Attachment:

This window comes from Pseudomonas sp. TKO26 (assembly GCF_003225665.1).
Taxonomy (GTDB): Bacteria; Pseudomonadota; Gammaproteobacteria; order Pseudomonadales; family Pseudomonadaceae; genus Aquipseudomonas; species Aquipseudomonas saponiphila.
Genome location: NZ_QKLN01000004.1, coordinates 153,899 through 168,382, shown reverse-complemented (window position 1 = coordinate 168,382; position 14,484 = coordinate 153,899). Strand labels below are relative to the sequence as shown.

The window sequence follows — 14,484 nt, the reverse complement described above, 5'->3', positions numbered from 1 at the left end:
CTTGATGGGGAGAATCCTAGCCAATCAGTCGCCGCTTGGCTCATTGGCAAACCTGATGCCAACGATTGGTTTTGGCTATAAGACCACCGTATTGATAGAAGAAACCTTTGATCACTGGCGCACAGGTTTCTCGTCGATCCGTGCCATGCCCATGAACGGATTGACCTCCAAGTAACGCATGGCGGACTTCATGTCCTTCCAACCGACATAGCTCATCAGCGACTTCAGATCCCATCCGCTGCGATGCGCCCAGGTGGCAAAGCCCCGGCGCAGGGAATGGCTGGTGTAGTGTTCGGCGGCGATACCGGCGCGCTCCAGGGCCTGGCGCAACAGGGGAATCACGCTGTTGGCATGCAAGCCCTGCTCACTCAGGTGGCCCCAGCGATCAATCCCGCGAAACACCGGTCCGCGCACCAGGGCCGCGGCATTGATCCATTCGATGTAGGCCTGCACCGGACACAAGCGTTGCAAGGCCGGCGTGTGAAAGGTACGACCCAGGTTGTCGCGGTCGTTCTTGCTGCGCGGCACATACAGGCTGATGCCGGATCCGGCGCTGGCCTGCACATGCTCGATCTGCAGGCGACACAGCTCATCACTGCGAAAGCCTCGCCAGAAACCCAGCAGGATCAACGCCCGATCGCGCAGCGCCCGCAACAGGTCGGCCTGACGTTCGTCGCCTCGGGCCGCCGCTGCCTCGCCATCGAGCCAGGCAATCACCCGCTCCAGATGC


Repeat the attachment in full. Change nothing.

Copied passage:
This window comes from Pseudomonas sp. TKO26 (assembly GCF_003225665.1).
Taxonomy (GTDB): Bacteria; Pseudomonadota; Gammaproteobacteria; order Pseudomonadales; family Pseudomonadaceae; genus Aquipseudomonas; species Aquipseudomonas saponiphila.
Genome location: NZ_QKLN01000004.1, coordinates 153,899 through 168,382, shown reverse-complemented (window position 1 = coordinate 168,382; position 14,484 = coordinate 153,899). Strand labels below are relative to the sequence as shown.

The window sequence follows — 14,484 nt, the reverse complement described above, 5'->3', positions numbered from 1 at the left end:
CTTGATGGGGAGAATCCTAGCCAATCAGTCGCCGCTTGGCTCATTGGCAAACCTGATGCCAACGATTGGTTTTGGCTATAAGACCACCGTATTGATAGAAGAAACCTTTGATCACTGGCGCACAGGTTTCTCGTCGATCCGTGCCATGCCCATGAACGGATTGACCTCCAAGTAACGCATGGCGGACTTCATGTCCTTCCAACCGACATAGCTCATCAGCGACTTCAGATCCCATCCGCTGCGATGCGCCCAGGTGGCAAAGCCCCGGCGCAGGGAATGGCTGGTGTAGTGTTCGGCGGCGATACCGGCGCGCTCCAGGGCCTGGCGCAACAGGGGAATCACGCTGTTGGCATGCAAGCCCTGCTCACTCAGGTGGCCCCAGCGATCAATCCCGCGAAACACCGGTCCGCGCACCAGGGCCGCGGCATTGATCCATTCGATGTAGGCCTGCACCGGACACAAGCGTTGCAAGGCCGGCGTGTGAAAGGTACGACCCAGGTTGTCGCGGTCGTTCTTGCTGCGCGGCACATACAGGCTGATGCCGGATCCGGCGCTGGCCTGCACATGCTCGATCTGCAGGCGACACAGCTCATCACTGCGAAAGCCTCGCCAGAAACCCAGCAGGATCAACGCCCGATCGCGCAGCGCCCGCAACAGGTCGGCCTGACGTTCGTCGCCTCGGGCCGCCGCTGCCTCGCCATCGAGCCAGGCAATCACCCGCTCCAGATGC